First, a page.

I’ve been reading UKCES’s new report on future job and skill needs in the energy sector and thinking on what it reveals about this economically vital industry. Skills development challenges are often be unique to a sector, or even a sub-sector, so this type of “deep dive” into one area is fascinating.
But I also found the report interesting from a personal perspective. I’m a former chemical engineer and I worked at Shell early in my career; while I considered staying in energy, I still sometimes regret not doing so.
The research interviewed 90 people formerly and currently working in the industry. One of the main findings is that shortages of talent and skills are already, and will continue to be, the main risk for the sector’s future health. As one interviewee comments, ‘We’ve recognised the skills gap too late - we’re now into crisis management.’
Actually, the skills gap has been known about for a long, long time. It’s great to see from the report that some employers are getting serious about it and are using a variety of smart approaches to deal with the situation.
One of the main suggestions is that dealing with sector-wide problems will require collaborative approaches, with employers working with one another and with universities, training providers and sector organisations to develop approaches that often cannot be supported by a single firm alone.
I also particularly liked the strategies mentioned in the report of targeting areas of high unemployment and either relocating to these areas or providing packages for people to work away from home, and also of transferring skills from older to younger, entry level employees.
Transferring skills inside a company is certainly vital. One nuclear professor quoted in the report suggests that, although young people are now moving into energy, there is a gap in middle grade roles which require experience that cannot be accelerated. Now I am not and never have been an expert in nuclear engineering, but I know that in many areas, actually, often you can accelerate development, and mentoring and stretching young people, giving them opportunities to progress through a career and not just get a job, can certainly be one way to bring them along and in “your way”.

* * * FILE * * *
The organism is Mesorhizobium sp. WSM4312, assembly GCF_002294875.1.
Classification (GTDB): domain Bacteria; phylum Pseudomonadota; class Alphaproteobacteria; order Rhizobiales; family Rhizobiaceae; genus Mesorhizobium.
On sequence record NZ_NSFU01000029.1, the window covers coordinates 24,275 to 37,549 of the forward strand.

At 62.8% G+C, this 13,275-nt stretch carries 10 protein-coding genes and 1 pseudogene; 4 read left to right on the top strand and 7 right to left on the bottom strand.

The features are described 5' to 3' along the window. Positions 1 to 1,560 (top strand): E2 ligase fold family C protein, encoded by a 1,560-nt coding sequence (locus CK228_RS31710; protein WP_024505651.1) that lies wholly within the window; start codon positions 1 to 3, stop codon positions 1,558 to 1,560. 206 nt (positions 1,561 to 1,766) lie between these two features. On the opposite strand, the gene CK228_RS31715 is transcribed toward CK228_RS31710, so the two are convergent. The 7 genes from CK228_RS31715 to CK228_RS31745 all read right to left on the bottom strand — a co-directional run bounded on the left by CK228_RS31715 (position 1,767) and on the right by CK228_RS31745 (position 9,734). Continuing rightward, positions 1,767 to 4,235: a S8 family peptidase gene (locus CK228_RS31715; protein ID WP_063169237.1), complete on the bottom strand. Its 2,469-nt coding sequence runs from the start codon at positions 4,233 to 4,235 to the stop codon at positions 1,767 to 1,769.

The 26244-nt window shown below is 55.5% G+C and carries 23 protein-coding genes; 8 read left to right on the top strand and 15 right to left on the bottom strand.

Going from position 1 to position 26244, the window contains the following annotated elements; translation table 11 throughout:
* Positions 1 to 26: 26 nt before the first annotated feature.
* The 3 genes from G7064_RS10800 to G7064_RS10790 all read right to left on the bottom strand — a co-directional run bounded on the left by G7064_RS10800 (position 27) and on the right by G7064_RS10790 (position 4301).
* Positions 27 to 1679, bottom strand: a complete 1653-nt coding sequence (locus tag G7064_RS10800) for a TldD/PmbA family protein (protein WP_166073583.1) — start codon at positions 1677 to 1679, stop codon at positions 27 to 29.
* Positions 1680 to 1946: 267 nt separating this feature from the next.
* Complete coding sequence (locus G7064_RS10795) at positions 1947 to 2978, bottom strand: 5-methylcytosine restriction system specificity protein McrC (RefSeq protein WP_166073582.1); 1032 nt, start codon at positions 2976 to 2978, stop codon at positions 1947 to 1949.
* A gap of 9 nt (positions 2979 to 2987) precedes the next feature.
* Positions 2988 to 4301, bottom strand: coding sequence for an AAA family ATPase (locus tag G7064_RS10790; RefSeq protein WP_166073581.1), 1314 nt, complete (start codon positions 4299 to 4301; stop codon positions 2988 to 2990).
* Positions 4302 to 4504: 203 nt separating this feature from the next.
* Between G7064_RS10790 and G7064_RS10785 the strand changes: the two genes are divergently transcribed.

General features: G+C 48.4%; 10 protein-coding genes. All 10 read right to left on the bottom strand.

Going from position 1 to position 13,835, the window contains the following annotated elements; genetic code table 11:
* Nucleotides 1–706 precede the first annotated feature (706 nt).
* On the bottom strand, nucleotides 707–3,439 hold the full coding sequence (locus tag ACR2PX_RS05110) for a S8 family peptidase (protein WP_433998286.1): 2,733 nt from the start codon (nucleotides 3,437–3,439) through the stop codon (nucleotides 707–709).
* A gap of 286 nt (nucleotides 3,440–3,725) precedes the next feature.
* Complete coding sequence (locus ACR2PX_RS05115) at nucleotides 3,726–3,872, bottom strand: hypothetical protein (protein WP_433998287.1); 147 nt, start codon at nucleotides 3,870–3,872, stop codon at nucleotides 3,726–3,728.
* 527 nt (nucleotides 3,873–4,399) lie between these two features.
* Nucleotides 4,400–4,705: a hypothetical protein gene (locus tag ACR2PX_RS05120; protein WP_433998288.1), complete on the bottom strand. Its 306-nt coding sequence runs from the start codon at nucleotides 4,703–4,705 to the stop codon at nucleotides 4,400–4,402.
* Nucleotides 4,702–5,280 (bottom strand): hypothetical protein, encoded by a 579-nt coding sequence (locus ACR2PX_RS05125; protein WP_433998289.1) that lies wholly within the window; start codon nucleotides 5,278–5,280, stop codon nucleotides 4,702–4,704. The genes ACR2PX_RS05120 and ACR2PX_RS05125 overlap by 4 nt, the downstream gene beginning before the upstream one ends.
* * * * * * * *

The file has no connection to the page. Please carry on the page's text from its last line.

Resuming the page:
So, while I think these suggestions in the report are good ones, I also think it is important that changes do not only focus on recruitment and training. In this scenario, even if more people do join the sector, they may then still be likely to leave for pastures new (as I did). So, from my perspective, a real need is for energy firms to provide a compelling career path for new entrants - the people they need to recruit.
I think there may be an opportunity around core purpose. The younger generation often have a particular interest in doing something meaningful. I have always thought that the challenges in the energy sector – keeping the lights on, and dealing with huge issues around as climate change and new technology – are more naturally compelling than, say, banking or consulting (my post-energy career.) The report reviews some really exciting possibilities around mini-nuclear reactors, hybrid turbines, flying wind farms, geothermal boreholes and carbon nanotubes – what more meaningful opportunities could there be?
Find the report Energy sector: skills and performance challenges at GOV.UK.
Jon Ingham is Executive Consultant at Strategic Dynamics and also blogs about HR issues and approaches at strategic-hcm.blogspot.com.
This post gives the views of the author, and does not necessarily reflect the position of UKCES or Commissioners.
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